10 December 2015

Cycling And Recycling

Whenever I can, I volunteer with, donate to and buy from Recycle-A-Bicycle.  They, like similar programs in other places, re-use old bikes and parts that might otherwise have ended up in landfills. 

In my mind, bicycles and recycling are always linked.  Perhaps that's because the time when I first became a dedicated cyclist--the 1970s Bike Boom--also witnessed the first attempts to make recycling a mainstream idea. The first Earth Day several years earlier got people (some, anyway) to thinking about the environment.   People started using words like "ecology" and "pollution" in everyday conversations and started to see the value of things like emissions standards.

The problem was that both cycling and recycling became popular mainly among the young, the highly-educated and the upper-middle-class (or what someone I used to know called "The Volvo Set").  Blue-collar families and communities almost never included cyclists who were old enough to have drivers' licenses.  Also, they, like many whose lives were day-to-day struggles to survive, saw recycling and environmentalism as trifles of the elite. So, when the oil-price shocks of the mid and late '70s sent gas prices to levels Americans had never before imagined, instead of cycling or walking to work or for errands, working-class people clung ever more tightly to their automobiles, and saw environmentalism and recycling as threats to their ever-more-precarious job security.

Ronald Reagan and his conservative allies played on those fears and overlaid them with the notion that conservation was inherently un-Christian. Also, during that time, the price of petroleum and other commodities dropped or remained the same (so that they essentially became less expensive to those whose incomes were rising).  That further eroded whatever incentive people might have had to conserve and re-use.  In fact, because the cost of finding new petroleum and other natural resources had declined, it was actually much cheaper to manufacture new plastic, glass and other materials than it was to recycle them.  

It was also during that time that the number of adult cyclists, and the bike market, stagnated or even declined.  Sure, some of us were still riding for fun and transportation.  But, for years, we rarely saw new faces among those who were pedaling to work or the park.

During the past decade or so, the number of people choosing bikes instead of cars or even mass transportation has increased, at least in large urban areas.  Paris and other cities began their bike share programs, and new bike shops opened with a (and some established bike shops shifted their) focus on "city" bikes and other utilitarian bicycles.  At the same time, people started to take environmental concerns seriously in the wake of unusual weather and natural (as well as manmade) disasters.  Cities and towns began mandatory recycling programs, and increasing numbers of people have begun to make (or try to make) more environmentally-conscious choices in the ways they live, work, shop and get around.

It will be interesting to see whether the current interest in cycling and recycling continues if prices of petrol or other commodities continue to fall, or if we manage to halt or reverse environmental degradation.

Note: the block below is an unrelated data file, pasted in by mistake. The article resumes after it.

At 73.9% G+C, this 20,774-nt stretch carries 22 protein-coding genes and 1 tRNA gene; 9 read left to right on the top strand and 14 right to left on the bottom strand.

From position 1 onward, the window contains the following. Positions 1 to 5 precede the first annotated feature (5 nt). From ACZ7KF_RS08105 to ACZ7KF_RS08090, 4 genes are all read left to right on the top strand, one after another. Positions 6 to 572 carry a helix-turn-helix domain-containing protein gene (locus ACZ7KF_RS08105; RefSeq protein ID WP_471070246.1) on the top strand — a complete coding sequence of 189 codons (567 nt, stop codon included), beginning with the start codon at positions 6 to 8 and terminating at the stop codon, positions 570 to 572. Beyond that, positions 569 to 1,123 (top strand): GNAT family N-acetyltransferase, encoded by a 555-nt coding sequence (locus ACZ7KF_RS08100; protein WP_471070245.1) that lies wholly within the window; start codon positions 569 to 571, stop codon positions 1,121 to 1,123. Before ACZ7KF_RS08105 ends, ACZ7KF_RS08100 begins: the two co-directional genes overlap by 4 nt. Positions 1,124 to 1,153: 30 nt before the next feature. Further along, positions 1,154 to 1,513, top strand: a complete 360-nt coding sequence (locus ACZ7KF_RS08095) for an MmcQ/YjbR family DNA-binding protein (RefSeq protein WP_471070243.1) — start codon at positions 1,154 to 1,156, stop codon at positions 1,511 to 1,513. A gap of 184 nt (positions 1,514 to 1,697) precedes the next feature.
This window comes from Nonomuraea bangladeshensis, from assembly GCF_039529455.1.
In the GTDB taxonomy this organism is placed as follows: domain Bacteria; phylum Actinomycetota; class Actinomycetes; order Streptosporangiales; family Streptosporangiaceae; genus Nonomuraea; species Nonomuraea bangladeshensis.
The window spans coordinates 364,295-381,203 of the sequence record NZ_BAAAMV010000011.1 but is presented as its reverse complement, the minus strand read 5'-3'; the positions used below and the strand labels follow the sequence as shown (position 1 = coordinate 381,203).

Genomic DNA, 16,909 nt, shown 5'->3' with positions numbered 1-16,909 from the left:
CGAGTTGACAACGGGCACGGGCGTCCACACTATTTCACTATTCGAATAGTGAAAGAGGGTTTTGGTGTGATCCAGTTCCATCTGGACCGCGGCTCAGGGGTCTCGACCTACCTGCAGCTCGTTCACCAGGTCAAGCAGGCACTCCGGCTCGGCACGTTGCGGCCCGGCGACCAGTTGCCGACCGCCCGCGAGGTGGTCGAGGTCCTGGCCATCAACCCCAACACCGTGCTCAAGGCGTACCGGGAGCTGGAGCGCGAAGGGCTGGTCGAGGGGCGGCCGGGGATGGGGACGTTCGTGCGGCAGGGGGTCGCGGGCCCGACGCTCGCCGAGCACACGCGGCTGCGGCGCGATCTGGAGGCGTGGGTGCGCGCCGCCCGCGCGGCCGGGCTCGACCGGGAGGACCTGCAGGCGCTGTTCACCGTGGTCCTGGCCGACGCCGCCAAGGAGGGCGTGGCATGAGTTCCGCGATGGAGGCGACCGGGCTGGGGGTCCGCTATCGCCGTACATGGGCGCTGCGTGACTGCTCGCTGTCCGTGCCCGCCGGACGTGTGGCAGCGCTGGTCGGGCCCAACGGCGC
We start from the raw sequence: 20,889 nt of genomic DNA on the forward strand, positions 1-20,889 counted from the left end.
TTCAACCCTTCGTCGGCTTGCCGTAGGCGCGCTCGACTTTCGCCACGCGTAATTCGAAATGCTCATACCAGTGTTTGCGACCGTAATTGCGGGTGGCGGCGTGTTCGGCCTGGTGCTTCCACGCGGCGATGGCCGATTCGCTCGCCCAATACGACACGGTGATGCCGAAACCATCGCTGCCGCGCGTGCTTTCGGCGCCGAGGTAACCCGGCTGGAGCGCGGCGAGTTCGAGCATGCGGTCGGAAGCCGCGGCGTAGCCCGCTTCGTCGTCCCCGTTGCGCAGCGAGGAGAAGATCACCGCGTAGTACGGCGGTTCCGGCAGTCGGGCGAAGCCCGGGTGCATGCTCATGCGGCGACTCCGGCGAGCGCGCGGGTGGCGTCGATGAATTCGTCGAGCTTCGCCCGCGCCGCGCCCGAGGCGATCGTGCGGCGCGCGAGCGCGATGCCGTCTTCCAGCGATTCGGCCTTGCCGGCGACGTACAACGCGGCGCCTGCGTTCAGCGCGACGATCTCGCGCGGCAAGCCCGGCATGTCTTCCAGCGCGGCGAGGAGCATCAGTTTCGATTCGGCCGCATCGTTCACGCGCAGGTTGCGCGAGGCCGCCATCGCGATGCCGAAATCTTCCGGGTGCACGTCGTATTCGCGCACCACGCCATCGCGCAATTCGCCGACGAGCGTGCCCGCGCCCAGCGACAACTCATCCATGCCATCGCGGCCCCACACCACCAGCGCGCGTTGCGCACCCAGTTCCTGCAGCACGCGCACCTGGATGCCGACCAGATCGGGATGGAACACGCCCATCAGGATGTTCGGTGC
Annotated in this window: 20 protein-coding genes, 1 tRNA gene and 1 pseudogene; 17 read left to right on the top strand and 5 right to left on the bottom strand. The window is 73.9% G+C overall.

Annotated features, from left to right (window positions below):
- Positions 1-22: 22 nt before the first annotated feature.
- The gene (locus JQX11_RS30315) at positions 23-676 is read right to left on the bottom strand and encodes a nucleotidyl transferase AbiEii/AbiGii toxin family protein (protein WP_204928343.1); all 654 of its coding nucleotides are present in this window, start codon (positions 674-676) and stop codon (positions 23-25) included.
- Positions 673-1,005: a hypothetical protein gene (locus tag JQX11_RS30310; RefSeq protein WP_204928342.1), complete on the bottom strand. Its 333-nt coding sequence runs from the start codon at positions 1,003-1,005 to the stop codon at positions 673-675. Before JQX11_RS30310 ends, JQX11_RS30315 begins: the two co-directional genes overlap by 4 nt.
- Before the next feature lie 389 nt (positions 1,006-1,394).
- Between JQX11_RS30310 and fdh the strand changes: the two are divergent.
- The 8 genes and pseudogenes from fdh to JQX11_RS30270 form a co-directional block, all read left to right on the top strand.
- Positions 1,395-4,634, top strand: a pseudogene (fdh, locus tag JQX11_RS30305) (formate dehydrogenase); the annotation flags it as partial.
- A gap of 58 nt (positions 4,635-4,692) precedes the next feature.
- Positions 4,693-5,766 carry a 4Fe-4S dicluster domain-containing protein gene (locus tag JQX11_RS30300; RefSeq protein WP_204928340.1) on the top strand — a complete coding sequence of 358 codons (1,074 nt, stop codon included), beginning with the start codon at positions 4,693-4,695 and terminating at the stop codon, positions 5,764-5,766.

1. I think it is a mistake to argue that gas prices drive cycling. Certainly the big bike boom got going before gas prices zoomed and the more recent increases took place during a period of gas price stability. It is driven more by societal mores, which are definitely changing. After all, even Newt Gingrich was a Sierra Club member in the 80's...

  2. Actually, talking about Society, it would be well if today's crop of clowns that want to be President studied Reagan more closely. HE said "Preservation of our environment is not a liberal or conservative challenge, it's common sense." Oddly, Hillary seems closest to that sentiment nowadays.

  3. Steve--I didn't know that Newt Gingrich was a Sierra Club member or that Reagan made that statement. Interesting. Did Reagan say it near the end of his term? As I recall, during most of his term, he was very hostile to the environment.

    As for gas prices: It's true that they don't generally drive cycling. We saw that when the Bike Boom collapsed after the oil price spikes that resulted from the Arab embargo. And, as I mentioned, the spikes in oil prices didn't spur blue-collar people to start riding instead of driving to work.

  4. Reagan made the quote in his January 1984 State of the Union address.

  5. Steve--Interesting. I wasn't doubting you. It just sounds so uncharacterisitic of him, at least what I recall of him.

  6. Reagan also said: "Trees cause more pollution than people do." And James Watt, his disgraced Secretary of the Interior, questioned the need for environmental regulation because he was convinced that the End Times were at hand. When gas prices climbed above $4 a gallon in 2008, there were people we had never seen on a bike pedaling to work, at least for a short time. Likewise, sales of SUVs and full-size pickups soar when gas prices tumble.

  7. MT--I remember the Reagan and Watt follies very well. One of Reagan's speechwriters realized that the original meaning of the word "pollution" was more like "alteration" than its current connotation and wrote that line for Reagan based on it. Of course, that's something most people wouldn't know.

    As for Watt: Putting him in charge of the Department of the Interior was like making a general the Secretary of State. Oh, riiight, Reagan did that, too!